The ecclesiastical component of these schools, coupled with their long history, give them a special, and in some instances unique, status. The School of Philosophy, one of only three schools of philosophy in the country, has one of the nation’s oldest doctoral programs and the only one with ecclesiastical standing. The School of Canon Law is the only graduate school of canon law in the country. In the breadth and depth of its scholarship and teaching in the disciplines of Catholic theology — including biblical studies, Church history, liturgical studies/sacramental theology, moral theology/ethics, and pastoral and ministerial studies — the School of Theology and Religious Studies is second to none in the U.S.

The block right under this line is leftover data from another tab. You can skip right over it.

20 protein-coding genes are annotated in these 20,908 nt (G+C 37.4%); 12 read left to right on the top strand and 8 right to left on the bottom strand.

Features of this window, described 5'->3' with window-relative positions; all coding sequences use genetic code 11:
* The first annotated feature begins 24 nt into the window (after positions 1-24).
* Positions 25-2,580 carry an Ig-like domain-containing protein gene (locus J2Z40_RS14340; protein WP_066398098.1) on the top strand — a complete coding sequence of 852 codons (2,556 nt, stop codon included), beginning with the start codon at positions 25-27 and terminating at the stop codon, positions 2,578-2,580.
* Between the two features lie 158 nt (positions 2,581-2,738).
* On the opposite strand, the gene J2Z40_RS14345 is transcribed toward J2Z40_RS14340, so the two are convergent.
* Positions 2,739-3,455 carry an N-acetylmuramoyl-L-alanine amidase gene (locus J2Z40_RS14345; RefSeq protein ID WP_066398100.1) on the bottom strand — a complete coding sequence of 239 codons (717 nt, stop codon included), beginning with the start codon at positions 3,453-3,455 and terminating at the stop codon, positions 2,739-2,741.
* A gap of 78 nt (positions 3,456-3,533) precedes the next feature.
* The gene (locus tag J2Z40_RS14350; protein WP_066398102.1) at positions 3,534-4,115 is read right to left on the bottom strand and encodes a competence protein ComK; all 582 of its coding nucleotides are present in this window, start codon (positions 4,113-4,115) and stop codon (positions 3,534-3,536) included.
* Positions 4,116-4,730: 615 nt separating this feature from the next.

The following documents are applicable to CUA’s Catholic intellectual tradition.
Apostolic Constitution of Pope John Paul II on ecclesiastical universities and faculties issued April 15, 1979.
Apostolic Constitution of Pope John Paul II on Catholic universities promulgated Aug. 15, 1990.
Speech given at The Catholic University of America on April 17, 2008.